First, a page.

Roses forum: What's eating the leaves on this climbing rose?

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Name: Greg
Lake Forest Park, Washington (Zone 8b)
Garden Ideas: Level 1
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Brinybay
Jun 23, 2016 10:33 AM CST
I got this climbing rose about a year ago and planted it next to the house. The poor thing has had a tough time. First a nasty vole chewed on it's roots a couple of times. Try as I might, I couldn't get rid of the vole. I thought I was rid of the vole because there were no signs of it once spring came around, but then I saw what looked like a distinct vole hole next to the rose. So I did some rearranging of plants. Some of the ornamental plants I had in cedar planters didn't survive the winter, so I had some room. I moved the rose out of the ground and into a cedar planter filled with potting soil and next to the arch I made. It seems to like it there ok, but I wonder what chewed on it's leaves. They were like that before I moved it.

Thumb of 2016-06-23/Brinybay/d117bf

"Love the people who treat you right and forget the ones who don't." - Chiune Sugihara
Name: Porkpal
Richmond, TX
Charter ATP Member I was one of the first 300 contributors to the plant database! Keeper of Poultry Farmer Roses Raises cows
Garden Ideas: Level 2 Celebrating Gardening: 2015 Plant Identifier
porkpal
Jun 23, 2016 11:54 AM CST
Slugs or snails, perhaps?
Porkpal
Name: Greg
Lake Forest Park, Washington (Zone 8b)
Garden Ideas: Level 1
Image
Brinybay
Jun 23, 2016 10:09 PM CST
porkpal said:Slugs or snails, perhaps?


No signs of slime trails, maybe I should look closer? I'm not used to them being so small that their slime trails wouldn't be noticeable. We haven't been bothered by slugs much.

"Love the people who treat you right and forget the ones who don't." - Chiune Sugihara
Name: Elaine
South Sarasota, Florida (Zone 9b)
The one constant in life is change
Cat Lover Master Gardener: Florida Tropicals Multi-Region Gardener Vegetable Grower Region: Florida
Herbs Orchids Birds Garden Ideas: Level 2 Garden Sages Celebrating Gardening: 2015
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dyzzypyxxy
Jun 23, 2016 10:18 PM CST
Looks like old damage to me, Greg. The newer leaves up high have no holes. I think the culprit has probably flown the coop. If it was slugs or snails, the trails don't last that long especially in rainy weather. (it doesn't rain where you are, right? Rolling my eyes. Green Grin! )

If you start noticing holes again, try going out at night with a flashlight, and look on the undersides as well as the tops of the leaves. I had a type of weevil here that did that kind of damage to my Knockout roses. I don't think you have them up there but could be something similar. The wily little beggars hid on the undersides of the leaves during the day and then came out and dined on the leaves during the night. So I made it an entertainment to go out with a flashlight at night and pick them off the plants by hand. Worked well. I just dropped them in a cup of soapy water, or on a paver and stepped on them. Didn't want to drop them on the ground, though, because they are diggers and lay their eggs in the ground, so if you drop them there they quickly disappear.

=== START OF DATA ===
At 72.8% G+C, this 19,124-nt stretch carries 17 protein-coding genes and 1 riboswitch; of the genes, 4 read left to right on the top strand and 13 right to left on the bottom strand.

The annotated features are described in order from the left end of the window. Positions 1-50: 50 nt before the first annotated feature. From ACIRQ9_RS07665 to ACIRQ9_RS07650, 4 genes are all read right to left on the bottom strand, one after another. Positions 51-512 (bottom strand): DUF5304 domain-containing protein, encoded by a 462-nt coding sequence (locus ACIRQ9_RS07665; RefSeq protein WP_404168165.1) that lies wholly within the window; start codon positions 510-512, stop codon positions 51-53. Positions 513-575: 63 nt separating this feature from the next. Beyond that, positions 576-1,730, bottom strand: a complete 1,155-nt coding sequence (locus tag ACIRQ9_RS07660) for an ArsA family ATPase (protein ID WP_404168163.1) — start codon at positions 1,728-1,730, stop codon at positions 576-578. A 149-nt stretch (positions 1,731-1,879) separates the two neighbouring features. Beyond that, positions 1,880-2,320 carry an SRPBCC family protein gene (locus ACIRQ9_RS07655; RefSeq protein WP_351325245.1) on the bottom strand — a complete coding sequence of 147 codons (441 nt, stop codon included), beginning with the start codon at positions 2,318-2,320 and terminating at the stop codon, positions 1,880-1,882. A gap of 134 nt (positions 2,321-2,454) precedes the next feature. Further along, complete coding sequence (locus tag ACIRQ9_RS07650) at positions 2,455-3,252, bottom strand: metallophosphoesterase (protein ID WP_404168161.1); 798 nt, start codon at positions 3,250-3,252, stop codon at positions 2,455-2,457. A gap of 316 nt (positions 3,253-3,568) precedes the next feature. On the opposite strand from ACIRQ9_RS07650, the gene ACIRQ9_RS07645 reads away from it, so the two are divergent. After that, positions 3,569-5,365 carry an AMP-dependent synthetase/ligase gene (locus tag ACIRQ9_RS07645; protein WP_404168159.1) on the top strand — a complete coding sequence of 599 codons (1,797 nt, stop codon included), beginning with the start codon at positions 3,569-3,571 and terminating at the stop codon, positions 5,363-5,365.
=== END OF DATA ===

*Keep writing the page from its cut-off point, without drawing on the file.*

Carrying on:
If it's not leaf-chewing weevils, you will also see slugs and snails at night.
Elaine

"Success is stumbling from failure to failure with no loss of enthusiasm." –Winston Churchill
Name: Greg
Lake Forest Park, Washington (Zone 8b)
Garden Ideas: Level 1
Image
Brinybay
Jun 24, 2016 4:03 PM CST
dyzzypyxxy said:Looks like old damage to me, Greg. The newer leaves up high have no holes. I think the culprit has probably flown the coop. If it was slugs or snails, the trails don't last that long especially in rainy weather. (it doesn't rain where you are, right? Rolling my eyes. Green Grin! )

If you start noticing holes again, try going out at night with a flashlight, and look on the undersides as well as the tops of the leaves. I had a type of weevil here that did that kind of damage to my Knockout roses. I don't think you have them up there but could be something similar. The wily little beggars hid on the undersides of the leaves during the day and then came out and dined on the leaves during the night. So I made it an entertainment to go out with a flashlight at night and pick them off the plants by hand. Worked well. I just dropped them in a cup of soapy water, or on a paver and stepped on them. Didn't want to drop them on the ground, though, because they are diggers and lay their eggs in the ground, so if you drop them there they quickly disappear.

If it's not leaf-chewing weevils, you will also see slugs and snails at night.


I'm afraid of the dark! Just kidding. That would be the next step in confirming my new-found hobby, going out at night to check on the plants. Problem is, my wife and I have to get up so early that it's not quite dark yet when we go to bed. But now that the solstice is behind us, that will change gradually.
"Love the people who treat you right and forget the ones who don't." - Chiune Sugihara

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